Looking Up?

Ah, since leaving Macau, and maybe since leaving Phnom Penh, life’s been one hassle after another. In short, I lost a brand new digital SRL camera on a plane, had my visa rejected in Hong Kong and faced a lot of hassle and expense fixing that so I could get back into China before school starts on Monday.

I was forced to go to Shenzhen, a horrid, dirty, dismal city to get a flight to Jinan. I’m completely “shindoi” which is Japanese Kansai dialect for “tired, body and soul.” Now I’m back in Jinan, but busy preparing for Monday and helping the new teachers settle in. Believe it or not all of them had flight delays due to the high level of pollution. In fact, the airlines had four of them just take the train here.

You know something’s wrong if the airlines want you to take a train.

I’ll provide details tomorrow or the next day.

Henan Trip: Hiccup #1

After so much tumult trying to get train tickets, we finally got some. We thought we were on an overnight train since that’s the only trains I asked for. Nope. We were given fast train tickets, which we didn’t realize till we were on the train.

The problem was we didn’t have hotel reservations for Tuesday night. Mind you, it’s a busy travel time. We arrived in dusty Kaifeng at 11 pm. I hate arriving in a city late at night, especially one I don’t know. In Jinan there are some okay looking hotels right by the station, but not in Kaifeng.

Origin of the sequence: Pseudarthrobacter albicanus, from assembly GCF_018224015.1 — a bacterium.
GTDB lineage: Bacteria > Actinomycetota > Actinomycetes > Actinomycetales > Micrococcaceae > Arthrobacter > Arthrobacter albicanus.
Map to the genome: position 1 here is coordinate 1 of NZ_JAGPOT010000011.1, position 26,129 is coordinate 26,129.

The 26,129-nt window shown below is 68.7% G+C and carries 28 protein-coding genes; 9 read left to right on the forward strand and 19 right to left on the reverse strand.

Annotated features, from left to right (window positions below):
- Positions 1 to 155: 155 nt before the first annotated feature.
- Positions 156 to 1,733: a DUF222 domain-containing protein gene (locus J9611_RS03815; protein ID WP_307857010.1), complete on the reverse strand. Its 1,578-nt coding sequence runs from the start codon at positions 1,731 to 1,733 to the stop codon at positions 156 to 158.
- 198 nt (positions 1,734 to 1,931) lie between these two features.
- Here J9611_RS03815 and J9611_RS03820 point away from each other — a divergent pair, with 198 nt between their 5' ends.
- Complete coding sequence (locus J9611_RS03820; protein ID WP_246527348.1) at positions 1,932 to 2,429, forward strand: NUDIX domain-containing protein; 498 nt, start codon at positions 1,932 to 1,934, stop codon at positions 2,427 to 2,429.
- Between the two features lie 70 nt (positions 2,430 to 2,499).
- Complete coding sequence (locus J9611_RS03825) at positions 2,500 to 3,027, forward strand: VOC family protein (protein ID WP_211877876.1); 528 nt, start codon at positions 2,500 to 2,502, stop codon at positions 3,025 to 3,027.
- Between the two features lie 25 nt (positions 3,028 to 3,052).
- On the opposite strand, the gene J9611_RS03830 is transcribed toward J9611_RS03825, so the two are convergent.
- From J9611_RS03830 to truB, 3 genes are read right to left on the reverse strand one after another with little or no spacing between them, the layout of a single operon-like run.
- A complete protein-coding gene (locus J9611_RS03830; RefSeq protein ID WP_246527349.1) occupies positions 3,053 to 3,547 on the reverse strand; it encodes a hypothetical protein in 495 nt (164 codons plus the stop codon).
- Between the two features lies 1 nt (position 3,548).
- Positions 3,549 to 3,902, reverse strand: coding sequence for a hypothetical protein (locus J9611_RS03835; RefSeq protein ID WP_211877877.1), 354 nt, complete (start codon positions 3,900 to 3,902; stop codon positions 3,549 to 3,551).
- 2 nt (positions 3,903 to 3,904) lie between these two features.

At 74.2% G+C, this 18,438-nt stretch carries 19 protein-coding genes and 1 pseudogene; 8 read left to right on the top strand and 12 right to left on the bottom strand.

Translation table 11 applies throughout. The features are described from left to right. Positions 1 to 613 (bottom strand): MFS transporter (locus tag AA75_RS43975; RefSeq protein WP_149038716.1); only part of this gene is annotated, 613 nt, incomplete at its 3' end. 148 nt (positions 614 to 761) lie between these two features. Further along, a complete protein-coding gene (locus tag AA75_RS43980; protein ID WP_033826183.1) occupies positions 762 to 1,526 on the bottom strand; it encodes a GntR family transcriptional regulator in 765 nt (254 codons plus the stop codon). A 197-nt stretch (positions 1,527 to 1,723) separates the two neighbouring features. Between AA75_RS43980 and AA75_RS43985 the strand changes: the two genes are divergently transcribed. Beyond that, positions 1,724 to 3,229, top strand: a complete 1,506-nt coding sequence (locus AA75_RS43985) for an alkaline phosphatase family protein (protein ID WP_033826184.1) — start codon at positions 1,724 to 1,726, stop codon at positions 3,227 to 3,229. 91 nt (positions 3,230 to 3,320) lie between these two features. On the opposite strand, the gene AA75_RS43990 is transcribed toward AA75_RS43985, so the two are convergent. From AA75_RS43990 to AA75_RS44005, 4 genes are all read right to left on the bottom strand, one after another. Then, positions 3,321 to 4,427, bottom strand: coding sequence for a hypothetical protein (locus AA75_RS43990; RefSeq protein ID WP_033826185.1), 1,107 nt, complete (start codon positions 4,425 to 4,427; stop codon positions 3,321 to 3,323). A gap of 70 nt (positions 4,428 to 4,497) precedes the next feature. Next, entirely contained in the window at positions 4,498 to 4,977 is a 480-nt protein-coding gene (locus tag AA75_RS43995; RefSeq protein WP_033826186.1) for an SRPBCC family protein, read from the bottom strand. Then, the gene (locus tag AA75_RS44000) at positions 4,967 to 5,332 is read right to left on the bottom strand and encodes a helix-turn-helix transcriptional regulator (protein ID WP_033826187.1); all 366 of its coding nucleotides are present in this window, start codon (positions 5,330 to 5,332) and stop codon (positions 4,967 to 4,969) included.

Henan is the second poorest province in China and it lags behind my province Shandong in terms of amenities, modern architecture and infrastructure. So there’s one decrepit looking hotel nearby looking like the Chinese version of the Bates Motel. We decide to get to our hotel and hope they have a room. We aren’t thrilled at the prospect of spending who knows how much.

We get to the Tokyo Arts Hotel, which K’s friend recommended. My, it’s upscale and grandiose. Once inside we explain our plight hoping for the best. It turns out that they don’t have any rooms left. Moreover, they doubt anyone has one since it’s a holiday.

All is not lost as the English speaking receptionist spoke with the manager of the adjoining Japanese style spa. We could stay there! For only 49 rmb each (compare to 488 rmb/night for the room we booked).

I’d stayed overnight in such public baths in Japan. They weren’t bad. You donned the cotton cabana sets they provide and sleep on a comfy Lazy Boy chair with 70 other people. It’s a very Asian thing.

After we surrendered our shoes for plastic slippers, he manager led us to the locker room. We changed clothes and were then led through a corridor, into an elevator, down some stairs, through another corridor, up some stairs and around until we were in the VIP section. Eventually, we got to our room. Not one of the big rooms with dozens of people, but a small hotel-like room with a TV and two Lazy Boys. Now the restroom was down the hall and the showers back by the locker rooms, but this was quite nice.

We both slept easily, in fact this was the best night’s sleep I had the whole time I was gone.